A New Code on the Horizon?
In his State of the Union Address on January 25, 2011, President Barack Obama urged Congress to simplify the Internal Revenue Code stating, “So tonight, I’m asking Democrats and Republicans to simplify the system. Get rid of loopholes. Level the playing field. And use the savings to lower the corporate tax rate for the first time in 25 years – without adding to our deficit.” This statement follows the January 12, 2011, statement of Treasury Secretary Timothy Geithner, where he said, “We’re examining whether we can find the political support for a comprehensive tax reform.” However, such a lofty goal may not be easily attained.
The administration’s one condition with regards to a complete overhaul of the Internal Revenue Code is that such overhaul must either raise revenue or be revenue neutral. To comply with this condition, in conjunction with lowering the corporate tax rate, both Democrats and Republicans alike agree that painful choices would be required. Such painful choices may include: 1) curbing the deduction for interest on home mortgages; 2) reducing subsidies for corporations with overseas investments; and 3) reducing subsidies for oil and gas companies.
These necessary choices make a total tax reform a political nightmare. The most apt comparison is the 1985-86 Internal Revenue Code overhaul that dramatically lowered individual tax rates while subjecting more income to taxation by curbing special breaks and incentives. This previous overhaul took more than a year and a half to pass Congress at a time when many Democrats and Republicans were working together. In an ever more polarized Congress as we presently have, such reform may never become a reality.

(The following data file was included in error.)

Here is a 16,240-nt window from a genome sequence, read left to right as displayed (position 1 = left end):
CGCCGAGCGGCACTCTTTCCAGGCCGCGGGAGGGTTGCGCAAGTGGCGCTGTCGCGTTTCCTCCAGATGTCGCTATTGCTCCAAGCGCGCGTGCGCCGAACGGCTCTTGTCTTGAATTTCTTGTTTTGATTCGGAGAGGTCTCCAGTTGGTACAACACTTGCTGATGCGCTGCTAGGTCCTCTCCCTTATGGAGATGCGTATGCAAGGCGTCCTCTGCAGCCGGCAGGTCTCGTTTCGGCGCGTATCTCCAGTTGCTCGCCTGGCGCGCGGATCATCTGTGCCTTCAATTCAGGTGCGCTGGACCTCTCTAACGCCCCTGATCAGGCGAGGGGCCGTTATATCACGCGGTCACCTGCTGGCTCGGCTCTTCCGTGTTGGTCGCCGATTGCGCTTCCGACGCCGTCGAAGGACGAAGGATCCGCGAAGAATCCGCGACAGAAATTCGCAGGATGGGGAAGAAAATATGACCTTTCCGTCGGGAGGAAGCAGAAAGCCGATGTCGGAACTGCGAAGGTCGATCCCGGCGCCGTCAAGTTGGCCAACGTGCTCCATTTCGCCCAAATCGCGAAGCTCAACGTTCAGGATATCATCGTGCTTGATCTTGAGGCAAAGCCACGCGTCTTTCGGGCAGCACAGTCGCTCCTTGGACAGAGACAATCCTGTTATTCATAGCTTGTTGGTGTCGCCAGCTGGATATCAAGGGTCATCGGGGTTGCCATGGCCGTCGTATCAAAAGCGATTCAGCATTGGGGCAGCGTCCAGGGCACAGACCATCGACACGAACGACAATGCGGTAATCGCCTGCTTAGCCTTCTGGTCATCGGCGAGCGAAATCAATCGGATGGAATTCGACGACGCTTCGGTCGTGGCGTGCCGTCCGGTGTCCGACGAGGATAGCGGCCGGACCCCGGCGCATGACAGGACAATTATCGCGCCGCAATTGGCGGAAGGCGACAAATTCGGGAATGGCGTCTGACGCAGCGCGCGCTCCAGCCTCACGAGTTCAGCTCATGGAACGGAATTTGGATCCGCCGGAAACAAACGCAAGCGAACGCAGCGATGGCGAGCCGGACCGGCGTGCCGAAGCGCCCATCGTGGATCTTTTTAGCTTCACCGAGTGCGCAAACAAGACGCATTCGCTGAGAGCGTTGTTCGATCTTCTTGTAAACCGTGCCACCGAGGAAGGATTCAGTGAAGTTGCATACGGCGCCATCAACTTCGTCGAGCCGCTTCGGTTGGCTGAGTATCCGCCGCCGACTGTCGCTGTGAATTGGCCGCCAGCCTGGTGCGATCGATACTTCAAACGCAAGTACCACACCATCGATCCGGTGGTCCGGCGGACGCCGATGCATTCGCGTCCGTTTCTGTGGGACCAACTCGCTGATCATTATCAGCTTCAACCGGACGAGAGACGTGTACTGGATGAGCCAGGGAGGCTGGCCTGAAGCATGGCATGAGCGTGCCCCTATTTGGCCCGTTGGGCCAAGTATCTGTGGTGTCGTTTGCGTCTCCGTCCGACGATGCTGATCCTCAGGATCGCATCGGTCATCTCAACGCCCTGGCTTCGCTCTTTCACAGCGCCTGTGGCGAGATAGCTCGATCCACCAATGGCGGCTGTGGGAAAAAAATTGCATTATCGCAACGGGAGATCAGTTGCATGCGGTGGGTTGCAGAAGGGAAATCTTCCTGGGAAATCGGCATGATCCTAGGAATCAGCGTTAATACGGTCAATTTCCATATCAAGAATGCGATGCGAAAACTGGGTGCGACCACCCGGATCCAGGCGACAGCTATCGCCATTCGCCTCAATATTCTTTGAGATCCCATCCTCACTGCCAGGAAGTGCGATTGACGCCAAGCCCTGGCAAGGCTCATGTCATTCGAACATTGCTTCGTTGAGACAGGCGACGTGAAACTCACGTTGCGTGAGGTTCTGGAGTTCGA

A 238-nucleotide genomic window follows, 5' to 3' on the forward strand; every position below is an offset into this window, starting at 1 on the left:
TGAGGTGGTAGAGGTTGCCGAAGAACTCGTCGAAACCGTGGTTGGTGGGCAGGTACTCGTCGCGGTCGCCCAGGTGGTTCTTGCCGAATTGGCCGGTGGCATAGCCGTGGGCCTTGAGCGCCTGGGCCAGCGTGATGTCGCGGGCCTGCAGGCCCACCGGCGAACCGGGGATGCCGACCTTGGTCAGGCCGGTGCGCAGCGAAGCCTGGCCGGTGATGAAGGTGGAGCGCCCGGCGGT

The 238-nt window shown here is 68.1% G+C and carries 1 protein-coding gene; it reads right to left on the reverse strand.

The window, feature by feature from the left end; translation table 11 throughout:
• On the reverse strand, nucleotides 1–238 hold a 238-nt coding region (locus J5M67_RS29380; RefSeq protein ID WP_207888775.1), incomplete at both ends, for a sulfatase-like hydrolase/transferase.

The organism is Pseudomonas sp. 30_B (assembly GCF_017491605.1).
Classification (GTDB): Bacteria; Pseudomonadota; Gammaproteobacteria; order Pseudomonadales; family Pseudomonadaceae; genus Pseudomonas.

1099 Reporting Requirement
On January 25, 2011, Max Baucus and Harry Reid reintroduced legislation to fully repeal the 1099 reporting requirement that was part of the Patient Protection and Affordable Care Act of 2010 (“Health Care Act”). Beginning in 2012, the new reporting rules require businesses to file Form 1099 when the business pays a single payee more than $600 in a single year.
On the same day, two other Senators introduced similar legislation to repeal the 1099 reporting requirements, but provided an offset through rescissions in federal spending. One of these bills, which was proposed by Senator Debbie Stabenow of Michigan, was adopted by the Senate on February 2, 2011 as an amendment to a reauthorization of the Federal Aviation Administration. This legislation would fully repeal the reporting mandate for businesses that was enacted in the Health Care Act. Several groups, including the National Association of Manufacturers, have urged lawmakers through letters to support Senator Stabenow’s amendment.
Similar legislation was rejected in November of last year. Many businesses have submitted comments and letters to their Congressmen because of the increased burden due to these new reporting requirements.